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Tips &
Tricks
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Getting the most out of simulation software often requires doing things not described in the user's manual.  Many of the tips and tricks described below were found on forums, or are simply just good file "discoveries" found in the download sections on Train-Sim.com.

Spittler Engineering Tips:

Experiment With the /anisotropic Switch.  Some options in Train Simulator can only be specified using "switches" when the program is launched.  The /anisotropic switch controls functionality that affects graphics performance, and takes advantage of advanced features in newer graphics cards.  This option may or may not improve graphic performance, depending on the graphics card and system.

Anisotropic filtering is an advanced technique for rendering three dimensional images which supposedly improves image quality for textures which are viewed at an angle (i.e. not being viewed perpendicular to the surface).  As a very interesting side effect, we noticed that with the anisotropic switch enabled, we were able to go from 1280 x 1024 as our top resolution to 1600 x 1200.  Increased resolution adds detail to the display, and makes the images on the screen smoother and more lifelike.

To enable this option, create a desktop shortcut that starts Train Simulator (if it doesn't already exist).  Select "properties" for the shortcut, and modify the shortcut "target" so that  /anisotropic is appended.  On my system, the command becomes:

"C:\Program Files\Microsoft Games\Train Simulator\train.exe" /anisotropic

 The quotes are part of the command, and the /anisotropic switch is outside the quotes.

Experiment With the /fsaa Switch.  FSAA is an acronym for "full screen anti-aliasing".  This technique has the effect of reducing the jaggies present on diagonal lines.  FSAA is most useful at lower resolutions and may not even work well at higher resolutions.  Implementation of the /fsaa switch is similar to that of the /anisotropic switch with /fsaa replacing /anisotropic in the example above.

Run MSTS in Windowed Mode.  Train Simulator can be run in a window.  This is useful when running the simulator while doing other computer tasks.

Running MSTS in a window can be done by modifying it's shortcut, in a similar manner to that used to enable anisotropic and fsaa operation, in fact, these options can be combined with windowed mode within the command line.  The key is to append "­vm:w" to the end of the command (no quotes, though).  As an example, I run MSTS windowed in anisotropic mode.  My Windows shortcut looks like this:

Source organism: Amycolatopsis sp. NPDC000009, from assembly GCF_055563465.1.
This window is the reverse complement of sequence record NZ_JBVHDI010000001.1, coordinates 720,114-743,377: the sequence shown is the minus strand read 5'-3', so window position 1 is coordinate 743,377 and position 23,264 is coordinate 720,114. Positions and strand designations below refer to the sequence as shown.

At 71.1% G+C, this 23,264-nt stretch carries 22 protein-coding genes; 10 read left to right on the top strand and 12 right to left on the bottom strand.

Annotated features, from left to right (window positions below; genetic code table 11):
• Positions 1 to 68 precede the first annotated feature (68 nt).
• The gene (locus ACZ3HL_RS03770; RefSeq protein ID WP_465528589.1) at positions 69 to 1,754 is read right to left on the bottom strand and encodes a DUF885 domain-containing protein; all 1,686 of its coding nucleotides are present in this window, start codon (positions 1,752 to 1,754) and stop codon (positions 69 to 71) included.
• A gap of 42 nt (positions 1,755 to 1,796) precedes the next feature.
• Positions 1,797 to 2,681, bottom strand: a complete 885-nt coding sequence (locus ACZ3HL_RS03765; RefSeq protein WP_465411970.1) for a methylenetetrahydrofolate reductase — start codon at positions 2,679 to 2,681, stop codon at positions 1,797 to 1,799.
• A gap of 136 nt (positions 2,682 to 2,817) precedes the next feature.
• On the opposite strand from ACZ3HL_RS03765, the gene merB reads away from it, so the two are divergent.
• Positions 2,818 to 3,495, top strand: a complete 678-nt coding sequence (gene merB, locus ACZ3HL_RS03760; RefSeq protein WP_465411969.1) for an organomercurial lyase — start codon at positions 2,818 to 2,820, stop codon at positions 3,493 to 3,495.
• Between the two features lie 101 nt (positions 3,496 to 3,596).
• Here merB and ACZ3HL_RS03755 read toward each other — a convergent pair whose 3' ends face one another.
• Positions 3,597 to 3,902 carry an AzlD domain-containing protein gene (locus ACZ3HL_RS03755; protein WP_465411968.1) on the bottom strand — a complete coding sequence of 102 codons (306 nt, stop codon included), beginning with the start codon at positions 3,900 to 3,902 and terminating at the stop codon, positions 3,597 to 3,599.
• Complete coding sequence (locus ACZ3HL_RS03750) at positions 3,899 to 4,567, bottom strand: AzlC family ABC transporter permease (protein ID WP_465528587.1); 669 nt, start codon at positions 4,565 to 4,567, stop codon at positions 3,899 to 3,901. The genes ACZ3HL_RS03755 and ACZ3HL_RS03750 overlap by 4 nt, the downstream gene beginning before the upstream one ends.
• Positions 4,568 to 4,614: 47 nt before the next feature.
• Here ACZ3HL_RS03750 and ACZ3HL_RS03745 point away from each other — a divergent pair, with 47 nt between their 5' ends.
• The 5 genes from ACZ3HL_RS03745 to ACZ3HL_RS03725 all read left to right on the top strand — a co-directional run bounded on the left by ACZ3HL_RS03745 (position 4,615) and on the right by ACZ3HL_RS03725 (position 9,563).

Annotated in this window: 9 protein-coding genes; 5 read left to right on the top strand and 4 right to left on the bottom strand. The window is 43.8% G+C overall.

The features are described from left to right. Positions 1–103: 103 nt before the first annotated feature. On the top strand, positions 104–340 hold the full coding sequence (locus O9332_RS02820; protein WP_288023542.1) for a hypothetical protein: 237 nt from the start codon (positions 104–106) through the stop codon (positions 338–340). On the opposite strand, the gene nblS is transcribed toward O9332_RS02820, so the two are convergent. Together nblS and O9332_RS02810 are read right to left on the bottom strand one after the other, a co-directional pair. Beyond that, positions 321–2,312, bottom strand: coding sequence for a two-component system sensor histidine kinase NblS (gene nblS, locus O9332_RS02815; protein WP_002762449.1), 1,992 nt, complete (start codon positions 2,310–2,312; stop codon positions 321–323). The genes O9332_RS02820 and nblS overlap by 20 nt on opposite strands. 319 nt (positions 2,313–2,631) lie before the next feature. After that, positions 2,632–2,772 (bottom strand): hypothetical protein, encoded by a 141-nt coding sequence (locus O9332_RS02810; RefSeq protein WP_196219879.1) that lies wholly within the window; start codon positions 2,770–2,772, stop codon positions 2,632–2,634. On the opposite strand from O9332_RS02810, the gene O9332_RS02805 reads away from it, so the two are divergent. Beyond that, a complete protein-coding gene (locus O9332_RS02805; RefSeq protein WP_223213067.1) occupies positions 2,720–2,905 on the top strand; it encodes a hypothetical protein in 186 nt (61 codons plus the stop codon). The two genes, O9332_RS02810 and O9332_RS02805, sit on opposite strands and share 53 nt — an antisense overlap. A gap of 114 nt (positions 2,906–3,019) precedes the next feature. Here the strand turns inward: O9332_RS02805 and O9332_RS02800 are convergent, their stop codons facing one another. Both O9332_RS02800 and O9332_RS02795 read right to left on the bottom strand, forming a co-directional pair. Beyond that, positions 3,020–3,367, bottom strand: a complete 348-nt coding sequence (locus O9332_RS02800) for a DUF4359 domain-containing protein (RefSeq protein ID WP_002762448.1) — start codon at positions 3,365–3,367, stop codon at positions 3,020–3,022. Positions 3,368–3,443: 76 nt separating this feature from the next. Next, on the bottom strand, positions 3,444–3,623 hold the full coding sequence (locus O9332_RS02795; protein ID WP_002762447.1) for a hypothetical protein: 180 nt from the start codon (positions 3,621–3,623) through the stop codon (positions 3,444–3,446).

"C:\Program Files\Microsoft Games\Train Simulator\train.exe" /anisotropic -vm:w

Install Sky Conductor.  Microsoft® and Kuju did a nice job on the skies within Train Simulator, and at first glance it might not seem necessary to improve them.  Once you see Sky Conductor by "How in the World", however, you will never want to look at the default skies again.  Sky Conductor is a free add-on which runs outside of Train Simulator.  It modifies the default files for Train Simulator so that when an activity is launched, the new clouds and weather are used.  There are a number of different sky options which can be selected for each sky type.

Download Good Maps and Charts.  If you want to know where you are and where you are going, there is no substitute for a good map.  We like to have two different kinds of "map".  The first is more of a schematic representation of the tracks.  It is not to scale, but shows the track layout, including switches and mileposts.  We use the "PowerPoint" formatted map by Gene Maisano.  The filename is route5.zip.  You can view this file even if you don't have Microsoft® PowerPoint by downloading the free file "ppview97.exe" from the Microsoft website (thanks to Joe Morris and John Lynch for pointing this out).  We also like to have a "to scale" map that gives us the big picture.  We use printouts of Tim Vasquez's color topographic map (mrmap.zip) for that function.  Both of these files can be downloaded from Train-Sim.com.

Use a Periscope.  This is kind of a novel tool which comes in handy for getting a bird's eye view of what is coming up ahead.  Using an external view, go out as far in front and above the lead locomotive as possible.  Next, use <ctrl-shift-9> to allow the view direction to be controlled by holding the right mouse button down and moving the mouse so as to direct the view ahead of the locomotive.  We used this quite a bit to help us anticipate when nice scenery was coming up ahead while taking screenshots.

User Contributed Tips:

Enable Time Accelleration.  If MSTS is started with the /timeacceleration switch included in the shortcut, time can be sped up once in the simulation using "ctrl-t" to speed up time, and "shift-ctrl-t" to slow it back down.  (See above for how switches are added).  This can be useful to shorten the wait at a siding, or to quickly get to a prime screenshot location.  Be careful though, it can be quite a challenge operating a train at accelerated speed.

by: Barry Andrews - Australia ("cytrain" on Train-Sim.com)

Did we miss some important discoveries of yours?  Let us know at judd2@juddspittler.com, and perhaps we can add them to our list.
 


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 Judd Spittler
 


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